Recommends it for: Girls,People who hate meatloaf
Recommended to Chloe by: My teacher,Ms.Marrs
This book is totally amaze!!! My favorite part is when Ginny gets the card from grampa joe and he signs it, Love Grampa Joe (The old guy in flordia). AHHHHH this book is SOSOOOSOSOSOSOSO goood!!!!!! ;B
This review has been hidden because it contains spoilers. To view it, click here.
May 13, 2014 ReGina rated it 3 of 5 stars
Shelves: kids
I'll be the first one to admit that I am not a fan of the graphics in novels. My kids love Diary of a Wimpy Kid - I find the drawings distracting. However, this book is an interesting concept. There are a variety of things - tickets, notes, bills, IMs - that are used to tell the story. However, I find that there is a lot of the story that is left untold this way (but that does make a great opportunity to cover inferences!). I would recommend this book for 5th to 7th grade reluctant readers. The...more
Sucks! Totally confusing and boring. I read 5 pages before I put it down
Jul 01, 2008 Meredith added it
Shelves: ya, middle
Really good. Loved the format and the humor.
IndyPL Kids Book Blog
Middle School is Worse Than Meatloaf is a different sort of book. It’s a scrapbook full of stuff that 7th grader Ginny Davis collects all year: diary entries, post-it notes, instant messages, e-mails, report cards, candy wrappers, sales receipts and more. The scrapbook pages are a collage of all of this. As you turn the pages you read and look at all of this stuff…and it’s the stuff that tells Ginny’s story. There are things to read, like diary entries and e-mails, but the rest of the things on...more
Reviewed at:

Middle School is Worse than Meatloaf: A Year Told Through Stuff begins as Ginny starts 7th grade and her life was a mix of ups and downs. Her father passed away when she was younger; however, Ginny's wish has come true and her mom has a new, nice boyfriend. Her brother who used to be her hero and friend is getting into trouble left and right. And her best friend is no longer her friend because Ginny got a lead part in a ballet they were in. Se...more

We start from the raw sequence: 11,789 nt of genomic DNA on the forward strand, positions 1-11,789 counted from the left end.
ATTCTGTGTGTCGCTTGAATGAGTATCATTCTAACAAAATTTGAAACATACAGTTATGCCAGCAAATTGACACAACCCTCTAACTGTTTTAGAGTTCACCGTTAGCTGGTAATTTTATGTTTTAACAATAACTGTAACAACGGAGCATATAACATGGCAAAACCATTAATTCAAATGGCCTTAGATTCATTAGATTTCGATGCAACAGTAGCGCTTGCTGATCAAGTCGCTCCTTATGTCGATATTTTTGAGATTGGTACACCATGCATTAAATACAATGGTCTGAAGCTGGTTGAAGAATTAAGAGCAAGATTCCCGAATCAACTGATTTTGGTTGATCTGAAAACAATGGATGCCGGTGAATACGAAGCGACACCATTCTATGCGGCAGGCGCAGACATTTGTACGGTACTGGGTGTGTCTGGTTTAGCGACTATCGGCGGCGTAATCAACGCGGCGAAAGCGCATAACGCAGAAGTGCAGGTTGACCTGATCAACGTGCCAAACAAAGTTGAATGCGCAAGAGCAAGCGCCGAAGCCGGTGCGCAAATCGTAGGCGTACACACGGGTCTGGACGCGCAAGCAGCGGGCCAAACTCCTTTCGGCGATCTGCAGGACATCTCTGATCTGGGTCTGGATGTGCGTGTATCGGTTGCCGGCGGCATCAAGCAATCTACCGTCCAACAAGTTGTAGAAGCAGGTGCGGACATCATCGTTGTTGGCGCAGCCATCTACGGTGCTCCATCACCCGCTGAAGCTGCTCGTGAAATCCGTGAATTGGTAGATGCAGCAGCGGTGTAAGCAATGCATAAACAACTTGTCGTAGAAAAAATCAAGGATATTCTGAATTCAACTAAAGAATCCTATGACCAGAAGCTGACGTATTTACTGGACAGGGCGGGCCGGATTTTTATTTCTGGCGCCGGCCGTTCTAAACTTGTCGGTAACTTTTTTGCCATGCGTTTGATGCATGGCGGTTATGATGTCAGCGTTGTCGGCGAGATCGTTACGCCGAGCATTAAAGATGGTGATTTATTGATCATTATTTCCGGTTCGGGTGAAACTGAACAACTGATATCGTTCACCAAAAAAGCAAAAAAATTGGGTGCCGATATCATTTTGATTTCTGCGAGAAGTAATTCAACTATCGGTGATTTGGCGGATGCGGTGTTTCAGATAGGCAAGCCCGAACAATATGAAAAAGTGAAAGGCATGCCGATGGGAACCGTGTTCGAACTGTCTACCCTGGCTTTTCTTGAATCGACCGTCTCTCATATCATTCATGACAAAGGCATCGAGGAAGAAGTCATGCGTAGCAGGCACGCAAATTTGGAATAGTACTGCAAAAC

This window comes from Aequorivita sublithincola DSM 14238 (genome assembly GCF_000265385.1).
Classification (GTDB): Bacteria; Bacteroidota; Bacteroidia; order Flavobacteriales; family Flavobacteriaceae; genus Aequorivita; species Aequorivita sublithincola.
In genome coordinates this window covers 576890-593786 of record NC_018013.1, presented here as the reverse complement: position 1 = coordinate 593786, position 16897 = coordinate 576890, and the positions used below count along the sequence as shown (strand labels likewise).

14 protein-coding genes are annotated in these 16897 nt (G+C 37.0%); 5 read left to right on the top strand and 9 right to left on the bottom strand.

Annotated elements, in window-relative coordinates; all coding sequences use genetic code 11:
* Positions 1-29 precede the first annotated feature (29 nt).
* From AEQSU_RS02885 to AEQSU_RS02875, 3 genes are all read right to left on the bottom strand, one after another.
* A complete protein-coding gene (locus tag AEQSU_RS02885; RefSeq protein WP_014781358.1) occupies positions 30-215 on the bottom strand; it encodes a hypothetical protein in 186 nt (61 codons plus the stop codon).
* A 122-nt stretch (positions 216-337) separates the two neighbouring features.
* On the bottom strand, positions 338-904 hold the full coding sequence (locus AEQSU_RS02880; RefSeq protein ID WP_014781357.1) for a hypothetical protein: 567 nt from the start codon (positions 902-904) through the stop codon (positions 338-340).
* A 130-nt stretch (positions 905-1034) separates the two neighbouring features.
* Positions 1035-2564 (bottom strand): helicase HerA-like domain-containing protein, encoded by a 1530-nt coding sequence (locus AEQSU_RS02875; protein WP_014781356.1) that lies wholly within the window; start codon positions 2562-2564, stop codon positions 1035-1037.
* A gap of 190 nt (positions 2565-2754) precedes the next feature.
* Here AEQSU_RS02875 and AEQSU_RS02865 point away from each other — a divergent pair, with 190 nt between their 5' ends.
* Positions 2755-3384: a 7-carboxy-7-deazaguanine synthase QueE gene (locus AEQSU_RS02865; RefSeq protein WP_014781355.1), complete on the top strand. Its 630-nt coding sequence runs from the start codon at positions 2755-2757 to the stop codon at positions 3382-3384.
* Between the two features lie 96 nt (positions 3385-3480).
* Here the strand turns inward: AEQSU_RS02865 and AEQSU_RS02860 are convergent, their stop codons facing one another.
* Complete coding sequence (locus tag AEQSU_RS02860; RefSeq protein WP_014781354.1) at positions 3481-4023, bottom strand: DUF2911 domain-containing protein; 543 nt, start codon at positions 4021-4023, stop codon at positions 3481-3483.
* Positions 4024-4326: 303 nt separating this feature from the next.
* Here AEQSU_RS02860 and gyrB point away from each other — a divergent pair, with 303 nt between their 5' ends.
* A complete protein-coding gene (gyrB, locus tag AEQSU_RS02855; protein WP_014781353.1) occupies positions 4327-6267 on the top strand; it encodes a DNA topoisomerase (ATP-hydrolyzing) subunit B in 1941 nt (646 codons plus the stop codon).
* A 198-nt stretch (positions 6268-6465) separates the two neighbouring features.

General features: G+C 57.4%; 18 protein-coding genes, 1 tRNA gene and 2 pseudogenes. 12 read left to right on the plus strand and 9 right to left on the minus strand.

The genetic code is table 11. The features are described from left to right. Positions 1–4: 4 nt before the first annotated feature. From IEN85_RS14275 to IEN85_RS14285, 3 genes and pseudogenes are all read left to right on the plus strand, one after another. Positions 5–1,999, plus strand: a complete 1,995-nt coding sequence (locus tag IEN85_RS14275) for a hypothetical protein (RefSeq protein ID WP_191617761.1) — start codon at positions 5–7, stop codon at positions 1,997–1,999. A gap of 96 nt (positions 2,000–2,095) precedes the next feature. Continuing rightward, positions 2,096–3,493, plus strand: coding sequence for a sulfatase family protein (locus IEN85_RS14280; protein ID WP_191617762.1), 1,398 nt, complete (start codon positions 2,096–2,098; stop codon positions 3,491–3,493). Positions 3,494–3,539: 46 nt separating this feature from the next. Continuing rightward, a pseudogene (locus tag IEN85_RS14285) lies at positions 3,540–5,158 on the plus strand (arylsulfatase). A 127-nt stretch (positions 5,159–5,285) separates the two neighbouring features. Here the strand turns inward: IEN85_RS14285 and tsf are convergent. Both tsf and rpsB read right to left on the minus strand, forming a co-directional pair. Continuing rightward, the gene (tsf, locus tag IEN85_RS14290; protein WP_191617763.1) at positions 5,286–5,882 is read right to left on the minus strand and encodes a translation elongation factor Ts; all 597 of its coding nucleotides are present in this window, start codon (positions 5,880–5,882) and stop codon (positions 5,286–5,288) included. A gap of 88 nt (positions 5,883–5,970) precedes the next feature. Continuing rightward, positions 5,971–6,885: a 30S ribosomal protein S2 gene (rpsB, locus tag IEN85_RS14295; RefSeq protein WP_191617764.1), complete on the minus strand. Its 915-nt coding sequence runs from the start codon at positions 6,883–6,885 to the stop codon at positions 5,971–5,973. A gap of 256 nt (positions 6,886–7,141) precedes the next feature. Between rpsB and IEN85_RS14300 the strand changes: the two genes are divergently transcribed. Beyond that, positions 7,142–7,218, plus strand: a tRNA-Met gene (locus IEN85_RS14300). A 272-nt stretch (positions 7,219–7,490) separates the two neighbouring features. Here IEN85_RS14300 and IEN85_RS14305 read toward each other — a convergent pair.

Jennifer L. Holm proves that she really is one of the most versatile children's authors out there yet again here: I will recommend her historical fiction tales to just about any middle grade reader who will listen to me, & of course the Babymouse/Squish graphic novels are a huge phenomenon for obvious reasons. This book is billed as "A Year Told Through Stuff" & tells the story of seventh-grader Ginny's miserable year through photo montages of notes, lists, poetry, IM conversations, tick...more
This review has been hidden because it contains spoilers. To view it, click here.
Sue Leatherman
Ginny Davis keeps a scrapbook of her 7th-grade year of school as she embarks on the strange new world of Middle School with excitement and expectation. The scrapbook begins with Ginny's school shopping list, her class schedule, and "Ginny's Big To Do List!!!"

Each page records a moment in Ginny's life. There is the note about Mary Catherine Kelly, her former "best friend," who conveniently forgets to return Ginny's favorite pink sweater and then spreads a rumor around school about Ginny's older...more
Short and funny. I read this while the kids napped. My absolute favorite part: Ginny's poem to her therapist ("How do you feel about that?")-- it reminds me of what my husband's said about my therapists after sitting through one session with me...

I've enjoyed Holm's previous books, and when I saw the title, I *had* to read it. (For the record, I like meatloaf the way my family makes it, but it's one of those things I don't trust from other sources!) I think the middle school years are some of th...more